Polk County Sheriff Byron Lyons would like to remind the public that when these gambling locations open, crime always increases in the area of the establishment. The crimes commonly include armed robbery, illegal narcotics transactions, theft, stolen vehicles, burglaries, assaults, criminal mischief and disorderly conduct, just to name a few.

Operating a gambling establishment outside of the reservation of the Alabama-Coushatta Tribe and the Ysleta de Sur Pueblo Tribe near El Paso, in the State of Texas, is considered illegal. The Polk County Sheriff’s Office remains vigilant in investigating establishments of this nature, along with the criminal activity attached to the establishments, in an effort to improve the overall quality of life in these areas. 

Per the Texas Attorney General’s Office, operating this type of establishment is a criminal offense, unless all payouts for winnings are in the form of non-cash merchandise prizes, toys or novelties. If found operating these types of establishments, any type of gambling paraphernalia, equipment, and proceeds will be seized.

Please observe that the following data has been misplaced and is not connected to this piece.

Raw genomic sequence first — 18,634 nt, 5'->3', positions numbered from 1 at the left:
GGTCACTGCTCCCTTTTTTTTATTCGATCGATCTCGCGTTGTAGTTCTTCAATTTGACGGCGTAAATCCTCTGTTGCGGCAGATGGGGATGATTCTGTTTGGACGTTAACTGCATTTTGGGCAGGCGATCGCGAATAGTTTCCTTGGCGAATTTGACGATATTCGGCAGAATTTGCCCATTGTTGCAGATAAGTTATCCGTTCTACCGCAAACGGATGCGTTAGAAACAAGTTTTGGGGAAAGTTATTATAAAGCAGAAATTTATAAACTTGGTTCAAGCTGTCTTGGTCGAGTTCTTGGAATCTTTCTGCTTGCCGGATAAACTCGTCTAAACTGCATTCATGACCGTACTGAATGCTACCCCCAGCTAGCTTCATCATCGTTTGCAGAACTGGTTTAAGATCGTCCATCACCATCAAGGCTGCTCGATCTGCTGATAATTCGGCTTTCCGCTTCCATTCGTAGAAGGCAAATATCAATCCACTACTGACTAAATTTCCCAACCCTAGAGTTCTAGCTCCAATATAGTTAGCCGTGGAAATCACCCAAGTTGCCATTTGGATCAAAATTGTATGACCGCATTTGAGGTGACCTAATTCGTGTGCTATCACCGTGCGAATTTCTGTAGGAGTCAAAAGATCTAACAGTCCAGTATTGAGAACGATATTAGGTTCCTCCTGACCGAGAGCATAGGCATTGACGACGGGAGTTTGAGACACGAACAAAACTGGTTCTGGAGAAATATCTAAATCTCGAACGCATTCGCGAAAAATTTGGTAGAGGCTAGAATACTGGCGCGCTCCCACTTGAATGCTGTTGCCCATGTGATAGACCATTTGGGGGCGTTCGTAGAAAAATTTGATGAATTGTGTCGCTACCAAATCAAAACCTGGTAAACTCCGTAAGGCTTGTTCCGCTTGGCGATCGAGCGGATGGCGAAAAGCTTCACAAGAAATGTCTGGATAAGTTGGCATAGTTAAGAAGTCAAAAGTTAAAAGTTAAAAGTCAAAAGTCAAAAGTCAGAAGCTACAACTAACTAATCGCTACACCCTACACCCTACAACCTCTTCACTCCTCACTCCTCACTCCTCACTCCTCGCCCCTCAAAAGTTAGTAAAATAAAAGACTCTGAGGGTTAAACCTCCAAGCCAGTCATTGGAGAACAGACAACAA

At this time, no charges have been brought against any patrons of this gambling establishment. However, the sheriff would like the public to know that participating in gambling at one of these establishments is a crime as well and charges can be filed.

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Wagner arraigned for teen's death

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Arraignment

From Enterprise Staff

Roy Grant Wagner, 41 of The Woodlands, was arraigned Tuesday in the 258th District Court before visiting Judge Larry Standley of Harris County. Wagner was indicted by a Polk County grand jury in September for the felony charges of murder, manslaughter and failure to stop and render aid (fatality collision) stemming from the Sept. 24, 2021 crash on FM 350 South which took the life of 18-year-old Livingston High School Senior Cole Overstreet.

Wagner, through his attorney Wayne Hill of Houston, pled “not guilty” to the three charges. During Tuesday’s proceedings, Standley set an additional bond for Wagner in the amount of $50,000 on Wagner’s recent indictments for murder and manslaughter. Wagner was then taken into custody by deputies with the Polk County Sheriff’s Office until he could post bond.

He had previously made bond in the amount of $250,000 following his initial arrest for failure to stop and render aid on Sept. 26, 2021. In addition to the new bond amount, Standley added conditions to all of Wagner’s bonds that he not drive any motor vehicle, report monthly to the Polk County probation department, submit to random drug and alcohol tests, and maintain a curfew at his residence between 8 p.m. and 6 a.m. The next court setting in the case is scheduled to be held before Standley on Nov. 29, 2022.